The biodegradation rate is proportional to the size of the microbial community and diversity of the microbial community. The higher the number of microorganisms, the faster the biodegradation rate. In general, as the size (area and volume) of the substrate (i.e. biodegradable material) increases the need for a large microbial population increases.

3). Enzymes:

Enzymes are powerful and essential biochemical tools used for biodegradation. They are chemicals that act as catalysts to facilitate chemical reactions that degrade, transform, and ultimately mineralize biodegradable materials.

During biodegradation, enzymes from cells are supplied by microorganisms, which secrete these chemicals. The effectiveness of microbial enzymes depends primarily on the nature of the biodegradable material (substrate) involved. Certain microbial enzymes may be most effective at breaking down proteins, petroleum hydrocarbons, aromatics, halogenated compounds, detergents, heavy metals, bioplastics, and more. Biochemical reactions are the pathways through which biodegradation occurs. The three main biochemical reactions involved in the biodegradation process are reduction, oxidation, and hydrolysis. During adsorption, the enzyme comes into contact with a biodegradable substance (substrate). This results in an effective biochemical reaction (between enzyme and substrate) leading to biodegradation.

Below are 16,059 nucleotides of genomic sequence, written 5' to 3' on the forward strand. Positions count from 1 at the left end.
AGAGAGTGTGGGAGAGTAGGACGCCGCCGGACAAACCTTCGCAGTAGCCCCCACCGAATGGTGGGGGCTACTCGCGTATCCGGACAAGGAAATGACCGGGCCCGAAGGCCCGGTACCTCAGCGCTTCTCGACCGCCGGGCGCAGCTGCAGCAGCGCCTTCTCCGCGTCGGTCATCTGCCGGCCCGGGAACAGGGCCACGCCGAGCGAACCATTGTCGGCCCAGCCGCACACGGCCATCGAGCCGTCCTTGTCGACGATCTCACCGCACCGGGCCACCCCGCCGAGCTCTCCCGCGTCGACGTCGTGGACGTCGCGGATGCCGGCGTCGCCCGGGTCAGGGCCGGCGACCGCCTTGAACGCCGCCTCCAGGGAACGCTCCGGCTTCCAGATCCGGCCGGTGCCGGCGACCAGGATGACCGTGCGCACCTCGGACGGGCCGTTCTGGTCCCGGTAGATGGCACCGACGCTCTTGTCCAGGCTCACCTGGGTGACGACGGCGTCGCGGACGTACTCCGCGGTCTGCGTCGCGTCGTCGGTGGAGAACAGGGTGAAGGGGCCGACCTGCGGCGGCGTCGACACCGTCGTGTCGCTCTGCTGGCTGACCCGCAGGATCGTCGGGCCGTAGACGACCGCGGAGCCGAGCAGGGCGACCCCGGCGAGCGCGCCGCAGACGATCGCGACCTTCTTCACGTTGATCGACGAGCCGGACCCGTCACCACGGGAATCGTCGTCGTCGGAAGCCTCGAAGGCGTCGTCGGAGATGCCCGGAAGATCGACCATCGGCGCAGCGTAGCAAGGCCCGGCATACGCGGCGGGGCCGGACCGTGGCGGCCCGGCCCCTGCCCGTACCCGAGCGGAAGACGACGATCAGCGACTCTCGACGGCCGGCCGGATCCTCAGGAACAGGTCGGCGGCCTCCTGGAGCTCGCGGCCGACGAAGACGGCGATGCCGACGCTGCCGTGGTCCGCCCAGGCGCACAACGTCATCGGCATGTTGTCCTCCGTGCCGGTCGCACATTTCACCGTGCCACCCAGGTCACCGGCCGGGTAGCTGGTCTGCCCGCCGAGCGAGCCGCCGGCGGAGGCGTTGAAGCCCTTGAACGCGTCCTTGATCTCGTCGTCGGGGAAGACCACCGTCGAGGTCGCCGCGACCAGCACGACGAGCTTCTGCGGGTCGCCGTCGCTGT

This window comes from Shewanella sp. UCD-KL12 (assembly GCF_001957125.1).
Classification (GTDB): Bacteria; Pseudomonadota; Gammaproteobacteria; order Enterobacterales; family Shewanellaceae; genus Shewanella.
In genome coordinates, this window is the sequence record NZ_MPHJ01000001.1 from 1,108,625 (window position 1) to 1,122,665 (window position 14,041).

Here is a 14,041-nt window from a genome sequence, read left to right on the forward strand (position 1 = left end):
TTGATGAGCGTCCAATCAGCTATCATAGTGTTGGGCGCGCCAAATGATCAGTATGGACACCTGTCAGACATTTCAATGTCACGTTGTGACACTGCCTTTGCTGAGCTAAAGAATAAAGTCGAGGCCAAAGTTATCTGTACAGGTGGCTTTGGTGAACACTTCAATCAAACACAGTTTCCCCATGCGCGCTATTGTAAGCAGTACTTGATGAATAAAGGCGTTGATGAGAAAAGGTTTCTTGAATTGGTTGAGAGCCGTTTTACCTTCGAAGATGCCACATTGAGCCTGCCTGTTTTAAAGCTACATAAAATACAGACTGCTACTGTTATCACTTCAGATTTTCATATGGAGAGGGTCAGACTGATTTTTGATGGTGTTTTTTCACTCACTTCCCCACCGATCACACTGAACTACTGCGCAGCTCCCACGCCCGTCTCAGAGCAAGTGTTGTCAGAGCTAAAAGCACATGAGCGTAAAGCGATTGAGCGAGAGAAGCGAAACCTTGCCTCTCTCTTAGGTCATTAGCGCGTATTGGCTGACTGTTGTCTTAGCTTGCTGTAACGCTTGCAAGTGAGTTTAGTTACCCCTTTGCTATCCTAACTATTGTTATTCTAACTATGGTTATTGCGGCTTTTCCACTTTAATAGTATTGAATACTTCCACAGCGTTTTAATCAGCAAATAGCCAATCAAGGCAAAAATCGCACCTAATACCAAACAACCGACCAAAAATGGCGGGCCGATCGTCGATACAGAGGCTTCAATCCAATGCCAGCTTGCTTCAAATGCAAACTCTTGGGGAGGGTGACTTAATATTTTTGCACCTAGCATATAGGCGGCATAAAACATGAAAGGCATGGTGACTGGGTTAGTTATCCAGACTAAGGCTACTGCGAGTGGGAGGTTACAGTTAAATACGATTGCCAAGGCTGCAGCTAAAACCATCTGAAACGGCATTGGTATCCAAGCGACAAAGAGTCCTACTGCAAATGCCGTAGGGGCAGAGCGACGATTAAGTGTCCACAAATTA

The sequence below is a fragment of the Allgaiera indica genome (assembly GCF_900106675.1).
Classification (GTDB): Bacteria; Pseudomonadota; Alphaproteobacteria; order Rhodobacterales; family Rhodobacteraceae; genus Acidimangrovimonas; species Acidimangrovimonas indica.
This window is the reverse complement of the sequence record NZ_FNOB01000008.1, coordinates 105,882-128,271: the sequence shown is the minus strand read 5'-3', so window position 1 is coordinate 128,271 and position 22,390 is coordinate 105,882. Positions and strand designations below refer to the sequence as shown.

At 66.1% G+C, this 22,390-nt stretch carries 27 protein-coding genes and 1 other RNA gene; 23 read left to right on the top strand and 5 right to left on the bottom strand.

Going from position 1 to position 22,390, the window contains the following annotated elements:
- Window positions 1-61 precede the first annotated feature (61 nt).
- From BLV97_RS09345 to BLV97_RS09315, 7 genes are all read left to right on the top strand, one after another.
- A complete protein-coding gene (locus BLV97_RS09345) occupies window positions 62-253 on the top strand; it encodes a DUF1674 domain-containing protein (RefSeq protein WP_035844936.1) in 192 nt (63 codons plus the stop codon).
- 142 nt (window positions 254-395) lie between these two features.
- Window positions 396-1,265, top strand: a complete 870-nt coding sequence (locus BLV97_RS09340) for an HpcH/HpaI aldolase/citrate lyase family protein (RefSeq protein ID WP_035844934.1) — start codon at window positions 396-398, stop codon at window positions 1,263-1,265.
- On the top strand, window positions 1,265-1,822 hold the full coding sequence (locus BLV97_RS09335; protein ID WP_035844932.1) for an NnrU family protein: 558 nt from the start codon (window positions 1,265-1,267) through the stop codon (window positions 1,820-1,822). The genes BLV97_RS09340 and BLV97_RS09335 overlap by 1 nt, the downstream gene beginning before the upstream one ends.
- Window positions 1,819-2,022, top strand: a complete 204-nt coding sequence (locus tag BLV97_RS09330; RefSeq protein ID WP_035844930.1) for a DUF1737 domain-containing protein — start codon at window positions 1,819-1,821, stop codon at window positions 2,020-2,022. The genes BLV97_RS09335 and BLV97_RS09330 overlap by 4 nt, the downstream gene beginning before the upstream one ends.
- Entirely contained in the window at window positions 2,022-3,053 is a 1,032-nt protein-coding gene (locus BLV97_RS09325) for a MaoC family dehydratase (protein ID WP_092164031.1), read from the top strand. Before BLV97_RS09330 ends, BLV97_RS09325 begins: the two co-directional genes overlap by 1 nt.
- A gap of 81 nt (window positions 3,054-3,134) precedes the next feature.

Examples of microbial enzymes which are useful for biodegradation include hydrolases, lipases, laccases, dehalogenases, lipases, dehydrogenases, and proteases.

Abiotic Factors

Abiotic factors affecting biodegradation include temperature, pH, aeration, salinity, humidity, and nutrients. These abiotic factors are those factors that do not directly depend on biological conditions, organisms, or processes.

1). Temperature:

Temperature is one of the abiotic environmental factors that affect biodegradation.

In general, the biodegradation rate is proportional to temperature. This means that the biodegradation rate is generally low at low ambient temperatures and high at moderate/relatively high temperatures.